Survey Shows Real Costs of City Life
In our quest to find the best place to live an edited life in the US, we came across this chart from The Atlantic. It shows what percentage of income is spent on housing and transportation by the middle class for every major metropolitan in the United States.
While this chart does not provide a definitive answer to our question (and of course there is no “one” answer), it does provide some useful data.
First, it looks at the middle for income; defined as people making 50-100% of median income for that city. And rather than looking at raw housing costs, it looks at housing costs as percentage of that income. So even though the average rent in the city of San Francisco is $3226, most San Franciscans use 33% of their income for housing; combine that figure with one of the lowest transportation costs in the country and San Francisco looks quite competitive in terms of affordability. Same story with New York City: High incomes in proportion to high housing costs combined with low transportation costs equal reasonable overall expenses.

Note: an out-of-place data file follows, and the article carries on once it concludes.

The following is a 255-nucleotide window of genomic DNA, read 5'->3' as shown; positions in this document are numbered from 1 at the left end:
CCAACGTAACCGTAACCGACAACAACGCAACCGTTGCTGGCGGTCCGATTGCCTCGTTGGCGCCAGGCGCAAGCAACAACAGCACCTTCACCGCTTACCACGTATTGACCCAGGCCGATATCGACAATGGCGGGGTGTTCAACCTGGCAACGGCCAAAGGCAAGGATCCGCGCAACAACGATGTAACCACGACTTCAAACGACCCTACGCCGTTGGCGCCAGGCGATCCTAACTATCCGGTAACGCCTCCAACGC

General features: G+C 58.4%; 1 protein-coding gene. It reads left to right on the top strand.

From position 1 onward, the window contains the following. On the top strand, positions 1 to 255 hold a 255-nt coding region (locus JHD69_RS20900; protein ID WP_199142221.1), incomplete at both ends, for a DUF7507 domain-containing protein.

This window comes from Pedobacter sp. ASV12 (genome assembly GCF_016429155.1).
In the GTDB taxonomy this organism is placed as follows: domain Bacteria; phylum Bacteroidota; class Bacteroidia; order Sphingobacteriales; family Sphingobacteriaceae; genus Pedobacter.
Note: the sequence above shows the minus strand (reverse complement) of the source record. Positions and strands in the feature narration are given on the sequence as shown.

Washington DC ranked the most affordable in this survey. The nation’s capital has relatively high housing costs, but also high relative incomes and very low transport costs.
On the other end of the spectrum are cities in Florida and California (San Fran excepted). Their low incomes relative to housing and high transport costs made them not-so-affordable places to live.
Unfortunately for all of the cities surveyed, the overall costs of housing and transport relative to income has gone up, as indicated in the graph at top.
via The Atlantic